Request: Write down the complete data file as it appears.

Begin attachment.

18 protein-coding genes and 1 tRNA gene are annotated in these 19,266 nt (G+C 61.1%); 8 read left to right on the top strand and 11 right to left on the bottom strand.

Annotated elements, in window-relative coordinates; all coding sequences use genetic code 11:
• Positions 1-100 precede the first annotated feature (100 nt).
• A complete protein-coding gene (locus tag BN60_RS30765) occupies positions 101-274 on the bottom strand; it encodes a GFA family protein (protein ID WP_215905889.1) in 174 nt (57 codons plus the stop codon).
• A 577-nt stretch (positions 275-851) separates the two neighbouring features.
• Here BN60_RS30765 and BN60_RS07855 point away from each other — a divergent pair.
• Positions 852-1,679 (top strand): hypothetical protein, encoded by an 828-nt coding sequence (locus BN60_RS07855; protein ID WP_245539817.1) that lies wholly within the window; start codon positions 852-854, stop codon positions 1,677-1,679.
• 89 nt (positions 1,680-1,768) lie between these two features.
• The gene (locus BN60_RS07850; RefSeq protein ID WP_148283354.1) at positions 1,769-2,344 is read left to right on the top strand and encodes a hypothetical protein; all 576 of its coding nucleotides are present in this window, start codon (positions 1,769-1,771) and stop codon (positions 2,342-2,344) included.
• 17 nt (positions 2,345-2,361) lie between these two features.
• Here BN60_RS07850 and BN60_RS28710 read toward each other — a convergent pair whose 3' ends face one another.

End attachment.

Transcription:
18 protein-coding genes and 1 tRNA gene are annotated in these 19,266 nt (G+C 61.1%); 8 read left to right on the top strand and 11 right to left on the bottom strand.

Annotated elements, in window-relative coordinates; all coding sequences use genetic code 11:
• Positions 1-100 precede the first annotated feature (100 nt).
• A complete protein-coding gene (locus tag BN60_RS30765) occupies positions 101-274 on the bottom strand; it encodes a GFA family protein (protein ID WP_215905889.1) in 174 nt (57 codons plus the stop codon).
• A 577-nt stretch (positions 275-851) separates the two neighbouring features.
• Here BN60_RS30765 and BN60_RS07855 point away from each other — a divergent pair.
• Positions 852-1,679 (top strand): hypothetical protein, encoded by an 828-nt coding sequence (locus BN60_RS07855; protein ID WP_245539817.1) that lies wholly within the window; start codon positions 852-854, stop codon positions 1,677-1,679.
• 89 nt (positions 1,680-1,768) lie between these two features.
• The gene (locus BN60_RS07850; RefSeq protein ID WP_148283354.1) at positions 1,769-2,344 is read left to right on the top strand and encodes a hypothetical protein; all 576 of its coding nucleotides are present in this window, start codon (positions 1,769-1,771) and stop codon (positions 2,342-2,344) included.
• 17 nt (positions 2,345-2,361) lie between these two features.
• Here BN60_RS07850 and BN60_RS28710 read toward each other — a convergent pair whose 3' ends face one another.